WHAT is SLAP, the Social Live Art Performance festival in York?

"We like the risky and small-scale, we like big ideas and artists who are producing works on the fringes of traditional performance," say organisers Lydia Cottrell and Sophie Unwin. "We tend to put unusual work into usual spaces for unsuspecting audiences.

"If you like to laugh, to be moved, inspired and surprised, or you’d like to get involved, SLAP Festival is the performance event for you."

Lydia and Sophie, who run the 70/30 Split independent theatre company, will present an "assortment of bold, touching, personal and political dance, theatre, live art and cabaret performances by York, national and international artists" from Wednesday to Saturday.

These progressive SLAP performances will take place in five locations across the city – York Theatre Royal, John Cooper Studio @41 Monkgate, The Crescent community venue, York St John Spark Community Theatre and York Dance Space – complemented by a series of pop-up performances in the city centre as the festival "journeys through themes of queerness, zombies, Millennials and their predecessors, masculinity, connection and more".

York Press:

Emma Geraghty in Fat Girl Singing at York Theatre Royal Studio on February 21

Led off by Emma Geraghty's Fat Girl Singing show at the York Theatre Royal Studio on Wednesday night, events range from diverse workshops and dance and theatre works, to a one-to-one performance and a large-scale community dance project, culminating in Dryhump, a queer cabaret knees-up from eight till late next Sunday at The Crescent community venue.

SLAP was dreamt up and formed by Lydia and Sophie with a desire to bring exceptional performances to York and generate opportunities for like-minded artists who probe and produce raw, grassroots performance work. "What makes us tick is supporting, developing and programming experimental dance, theatre, live art, music, installation and film," they say.

The past four years have seen SLAP bring an international dance prize to a York nightclub; avant-garde performance art to a disused office space; public guerilla-style performances to the streets; an innovative performance art jukebox to a gallery and diverse works to York Theatre Royal.

Lydia and Sophie also have programmed dance and performance events as part of the inaugural 2018 York Mediale Festival, York Festival of Ideas and Illuminating York Festival, as well as at the York Guildhall, a club, a bus stop, a music festival and everything in between.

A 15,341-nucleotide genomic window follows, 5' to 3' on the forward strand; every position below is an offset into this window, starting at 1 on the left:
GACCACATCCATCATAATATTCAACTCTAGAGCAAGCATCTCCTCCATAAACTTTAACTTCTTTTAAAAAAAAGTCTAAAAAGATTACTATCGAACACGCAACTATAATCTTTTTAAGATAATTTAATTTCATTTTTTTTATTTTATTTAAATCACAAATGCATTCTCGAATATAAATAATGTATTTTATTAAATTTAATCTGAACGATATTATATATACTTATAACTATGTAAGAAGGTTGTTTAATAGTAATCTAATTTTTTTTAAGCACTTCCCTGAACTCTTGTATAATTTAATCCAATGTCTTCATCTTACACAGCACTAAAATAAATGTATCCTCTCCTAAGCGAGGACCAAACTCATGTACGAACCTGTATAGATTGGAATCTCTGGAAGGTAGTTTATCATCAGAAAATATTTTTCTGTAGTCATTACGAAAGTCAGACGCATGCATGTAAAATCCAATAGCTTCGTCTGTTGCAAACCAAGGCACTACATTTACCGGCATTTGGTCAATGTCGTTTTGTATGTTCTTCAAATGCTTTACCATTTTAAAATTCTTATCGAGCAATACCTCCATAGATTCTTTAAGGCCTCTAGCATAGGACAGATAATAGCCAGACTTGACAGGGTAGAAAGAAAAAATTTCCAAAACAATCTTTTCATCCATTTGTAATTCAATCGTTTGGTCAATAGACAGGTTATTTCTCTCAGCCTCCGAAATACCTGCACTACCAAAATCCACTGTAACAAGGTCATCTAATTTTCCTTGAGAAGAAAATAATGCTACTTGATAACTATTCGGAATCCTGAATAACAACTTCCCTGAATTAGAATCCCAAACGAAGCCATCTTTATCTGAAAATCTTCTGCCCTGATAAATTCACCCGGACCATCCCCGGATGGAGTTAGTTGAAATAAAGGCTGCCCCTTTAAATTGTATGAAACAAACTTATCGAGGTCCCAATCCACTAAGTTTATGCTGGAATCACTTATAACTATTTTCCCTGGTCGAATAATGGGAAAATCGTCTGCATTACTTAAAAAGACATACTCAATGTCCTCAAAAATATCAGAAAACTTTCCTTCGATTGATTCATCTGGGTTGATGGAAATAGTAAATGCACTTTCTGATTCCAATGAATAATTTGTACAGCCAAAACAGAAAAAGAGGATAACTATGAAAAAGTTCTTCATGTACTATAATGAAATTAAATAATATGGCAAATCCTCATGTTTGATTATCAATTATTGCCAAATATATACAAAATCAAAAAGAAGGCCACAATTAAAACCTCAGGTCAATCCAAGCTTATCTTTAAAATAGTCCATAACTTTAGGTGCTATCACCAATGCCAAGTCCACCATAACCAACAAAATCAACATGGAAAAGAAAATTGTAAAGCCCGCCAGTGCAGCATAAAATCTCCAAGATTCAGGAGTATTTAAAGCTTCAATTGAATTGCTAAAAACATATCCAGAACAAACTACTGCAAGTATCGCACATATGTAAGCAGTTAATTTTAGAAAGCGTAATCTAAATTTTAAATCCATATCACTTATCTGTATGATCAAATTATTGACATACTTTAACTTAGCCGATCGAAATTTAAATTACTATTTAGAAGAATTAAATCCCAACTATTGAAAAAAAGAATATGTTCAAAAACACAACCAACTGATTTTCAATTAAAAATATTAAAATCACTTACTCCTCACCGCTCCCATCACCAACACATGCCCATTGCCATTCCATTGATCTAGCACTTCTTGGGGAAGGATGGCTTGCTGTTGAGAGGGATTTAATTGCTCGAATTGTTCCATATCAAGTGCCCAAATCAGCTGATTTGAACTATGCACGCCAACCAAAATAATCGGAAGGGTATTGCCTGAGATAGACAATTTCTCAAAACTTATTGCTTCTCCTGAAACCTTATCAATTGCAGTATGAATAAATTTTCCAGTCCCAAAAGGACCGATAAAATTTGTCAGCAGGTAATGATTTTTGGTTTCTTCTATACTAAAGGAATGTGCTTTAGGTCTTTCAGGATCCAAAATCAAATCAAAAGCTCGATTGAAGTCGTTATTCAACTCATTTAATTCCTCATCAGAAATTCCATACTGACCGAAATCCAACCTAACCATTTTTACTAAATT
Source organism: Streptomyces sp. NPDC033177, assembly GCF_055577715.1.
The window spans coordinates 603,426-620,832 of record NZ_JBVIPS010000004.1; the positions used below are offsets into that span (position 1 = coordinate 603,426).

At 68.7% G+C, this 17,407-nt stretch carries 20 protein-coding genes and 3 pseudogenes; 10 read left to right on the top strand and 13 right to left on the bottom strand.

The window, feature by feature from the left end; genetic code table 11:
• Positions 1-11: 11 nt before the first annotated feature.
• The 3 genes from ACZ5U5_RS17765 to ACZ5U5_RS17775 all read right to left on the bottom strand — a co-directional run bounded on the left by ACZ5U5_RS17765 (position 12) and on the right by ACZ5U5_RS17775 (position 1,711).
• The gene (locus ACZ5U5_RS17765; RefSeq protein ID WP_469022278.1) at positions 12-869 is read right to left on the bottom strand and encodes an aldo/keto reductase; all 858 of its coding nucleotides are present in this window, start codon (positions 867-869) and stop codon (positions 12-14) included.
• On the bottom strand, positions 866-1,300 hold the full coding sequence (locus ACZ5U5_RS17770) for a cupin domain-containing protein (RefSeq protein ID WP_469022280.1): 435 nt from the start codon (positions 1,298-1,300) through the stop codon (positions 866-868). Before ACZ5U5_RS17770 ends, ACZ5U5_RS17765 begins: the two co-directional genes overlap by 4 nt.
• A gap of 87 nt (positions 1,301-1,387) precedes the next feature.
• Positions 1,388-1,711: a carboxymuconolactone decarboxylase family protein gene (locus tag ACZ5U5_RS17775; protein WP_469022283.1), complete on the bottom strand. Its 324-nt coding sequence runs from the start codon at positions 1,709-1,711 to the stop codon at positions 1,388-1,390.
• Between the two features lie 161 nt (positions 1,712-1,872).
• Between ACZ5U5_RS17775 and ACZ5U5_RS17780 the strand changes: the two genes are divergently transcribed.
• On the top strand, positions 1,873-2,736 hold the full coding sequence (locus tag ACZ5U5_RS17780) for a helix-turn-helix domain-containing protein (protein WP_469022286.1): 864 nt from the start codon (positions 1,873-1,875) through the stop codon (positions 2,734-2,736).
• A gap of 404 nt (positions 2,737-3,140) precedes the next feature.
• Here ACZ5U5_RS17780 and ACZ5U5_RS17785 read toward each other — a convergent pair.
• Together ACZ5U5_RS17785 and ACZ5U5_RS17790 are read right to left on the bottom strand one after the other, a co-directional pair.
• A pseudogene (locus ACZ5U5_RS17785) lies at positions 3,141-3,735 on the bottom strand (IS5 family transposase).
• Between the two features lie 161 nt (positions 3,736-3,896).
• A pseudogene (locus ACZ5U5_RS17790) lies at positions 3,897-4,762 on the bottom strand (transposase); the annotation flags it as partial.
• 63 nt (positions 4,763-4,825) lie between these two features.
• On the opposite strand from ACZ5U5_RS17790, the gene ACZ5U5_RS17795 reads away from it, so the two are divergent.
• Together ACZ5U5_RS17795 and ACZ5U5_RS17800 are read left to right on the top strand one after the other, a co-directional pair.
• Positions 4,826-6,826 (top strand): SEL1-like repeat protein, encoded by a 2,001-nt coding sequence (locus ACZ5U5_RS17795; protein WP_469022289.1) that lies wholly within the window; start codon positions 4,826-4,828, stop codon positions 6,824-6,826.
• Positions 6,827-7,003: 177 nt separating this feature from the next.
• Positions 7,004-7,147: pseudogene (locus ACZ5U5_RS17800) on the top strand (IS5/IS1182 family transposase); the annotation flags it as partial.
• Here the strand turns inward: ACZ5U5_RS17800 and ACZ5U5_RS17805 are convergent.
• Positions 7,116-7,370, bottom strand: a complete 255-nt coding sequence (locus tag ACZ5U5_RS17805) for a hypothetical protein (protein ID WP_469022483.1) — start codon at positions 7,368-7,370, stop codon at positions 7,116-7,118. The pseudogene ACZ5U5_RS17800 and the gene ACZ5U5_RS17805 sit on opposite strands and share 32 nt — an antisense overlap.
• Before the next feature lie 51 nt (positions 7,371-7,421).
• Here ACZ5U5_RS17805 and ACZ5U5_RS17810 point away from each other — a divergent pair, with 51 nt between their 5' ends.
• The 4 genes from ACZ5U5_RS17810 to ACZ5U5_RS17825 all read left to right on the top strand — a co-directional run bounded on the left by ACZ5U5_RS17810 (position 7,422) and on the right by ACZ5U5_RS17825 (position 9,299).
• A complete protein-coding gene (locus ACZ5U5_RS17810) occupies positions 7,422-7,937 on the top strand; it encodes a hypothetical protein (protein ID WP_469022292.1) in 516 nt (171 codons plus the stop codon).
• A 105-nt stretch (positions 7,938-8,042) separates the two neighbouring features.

2017 saw SLAP stage the SLAPWeekender as part of Yorkshire Dance’s Artists Curating Dance project, funded by the Jerwood Charitable Foundation. That year, SLAP was a finalist in the Best Cultural Event or Festival category in the York Culture Awards.

York Press:

Northern Rascals in The Mesmerist at York Theatre Royal Studio on February 23

Looking forward to the 2019 festival, SLAP co-founder and director Sophie Unwin says: "SLAP Festival 2019 will be four days of eclectic performances from artists who work all over the country and beyond. We're really excited to have the opportunity to programme such a variety of celebrated artists, most of whom have never performed here in York.

"We continue to offer a daring alternative to the City of York’s current cultural offering while also ensuring there is something in the programme for everyone.

"After a series of successful pop-up events in the city, we're very proud that the SLAP Festival is our most ambitious and exciting project yet. This project has enabled us to work in partnership with York Theatre Royal, programming work into the Studio theatre, as well as working with Spark York and York St John University, offering their students an opportunity to perform as part of the festival in the brand new YSJ Spark Community Venue.

"We're delighted to be bringing work to York, finding and building new audiences for unusual work and contributing to the developing cultural landscape of the city."

Fellow co-founder and director Lydia Cottrell says: "Being artist led, our main aims are to provide a supportive environment for artists to create new work. Our main aim for audiences is for them to experience new contemporary performance in an accessible and non-exclusionary way.

York Press:

Beth Cassani and Joseph Meercier in The FAUN Project at York Theatre Royal Studio on February 22

"A big part of our ethos is that art is for everyone and we want everyone to feel welcome during all of our events. We have worked very hard to ensure that SLAP provides a safe environment and is a great opportunity to experience live art for the first time.

"We're also very excited that we'll be presenting two works that will have British Sign Language interpretation and two works that will be captioned. All of the venues we've selected have either flat or ramped access from the street, have elevators and accessible bathrooms."

Crucial to Lydia and Sophie's philosophy of the event being as accessible and affordable as possible, the SLAP Festival operates a pay-what-you-can policy. "SLAP believes income should not be a barrier to accessing performance and therefore we've made all events either free or pay-what-you-can," they say.

The ticket brackets are £3, £6, £9 and £12. "We ask everyone to be honest about their financial situation, but we will never ask anyone to prove theirs; just pick the amount that feels best for you," the organisers advise, with more details available at info@slapyork.co.uk.

Tickets are on sale at slapyork.co.uk, on 01904 623568 or in person from the York Theatre Royal box office.

See Tuesday's What's On Extra page in The Press for a run-down of all the SLAP performances and workshops. In the meantime, full details can be found at slapyork.co.uk.